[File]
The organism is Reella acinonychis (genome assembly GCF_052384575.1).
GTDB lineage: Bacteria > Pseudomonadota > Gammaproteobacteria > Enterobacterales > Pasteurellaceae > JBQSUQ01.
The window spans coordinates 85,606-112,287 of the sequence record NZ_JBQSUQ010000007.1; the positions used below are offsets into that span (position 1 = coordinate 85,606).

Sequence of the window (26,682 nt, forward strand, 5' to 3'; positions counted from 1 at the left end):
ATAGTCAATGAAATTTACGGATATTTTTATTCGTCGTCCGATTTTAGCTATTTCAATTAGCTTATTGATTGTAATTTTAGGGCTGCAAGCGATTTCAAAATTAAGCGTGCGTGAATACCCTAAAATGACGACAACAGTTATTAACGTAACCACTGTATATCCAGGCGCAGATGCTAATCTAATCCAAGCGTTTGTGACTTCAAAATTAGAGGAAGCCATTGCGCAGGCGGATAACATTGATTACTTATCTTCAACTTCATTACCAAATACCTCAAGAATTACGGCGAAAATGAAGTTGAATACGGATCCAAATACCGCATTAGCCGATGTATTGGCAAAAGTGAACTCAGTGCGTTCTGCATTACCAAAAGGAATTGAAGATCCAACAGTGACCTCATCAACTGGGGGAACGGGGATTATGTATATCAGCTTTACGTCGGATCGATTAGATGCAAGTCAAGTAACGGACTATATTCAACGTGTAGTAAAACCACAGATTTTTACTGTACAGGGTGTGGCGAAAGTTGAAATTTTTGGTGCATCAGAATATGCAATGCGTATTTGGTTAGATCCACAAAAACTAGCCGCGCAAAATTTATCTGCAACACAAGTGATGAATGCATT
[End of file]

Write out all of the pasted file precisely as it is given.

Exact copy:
The organism is Reella acinonychis (genome assembly GCF_052384575.1).
GTDB lineage: Bacteria > Pseudomonadota > Gammaproteobacteria > Enterobacterales > Pasteurellaceae > JBQSUQ01.
The window spans coordinates 85,606-112,287 of the sequence record NZ_JBQSUQ010000007.1; the positions used below are offsets into that span (position 1 = coordinate 85,606).

Sequence of the window (26,682 nt, forward strand, 5' to 3'; positions counted from 1 at the left end):
ATAGTCAATGAAATTTACGGATATTTTTATTCGTCGTCCGATTTTAGCTATTTCAATTAGCTTATTGATTGTAATTTTAGGGCTGCAAGCGATTTCAAAATTAAGCGTGCGTGAATACCCTAAAATGACGACAACAGTTATTAACGTAACCACTGTATATCCAGGCGCAGATGCTAATCTAATCCAAGCGTTTGTGACTTCAAAATTAGAGGAAGCCATTGCGCAGGCGGATAACATTGATTACTTATCTTCAACTTCATTACCAAATACCTCAAGAATTACGGCGAAAATGAAGTTGAATACGGATCCAAATACCGCATTAGCCGATGTATTGGCAAAAGTGAACTCAGTGCGTTCTGCATTACCAAAAGGAATTGAAGATCCAACAGTGACCTCATCAACTGGGGGAACGGGGATTATGTATATCAGCTTTACGTCGGATCGATTAGATGCAAGTCAAGTAACGGACTATATTCAACGTGTAGTAAAACCACAGATTTTTACTGTACAGGGTGTGGCGAAAGTTGAAATTTTTGGTGCATCAGAATATGCAATGCGTATTTGGTTAGATCCACAAAAACTAGCCGCGCAAAATTTATCTGCAACACAAGTGATGAATGCATT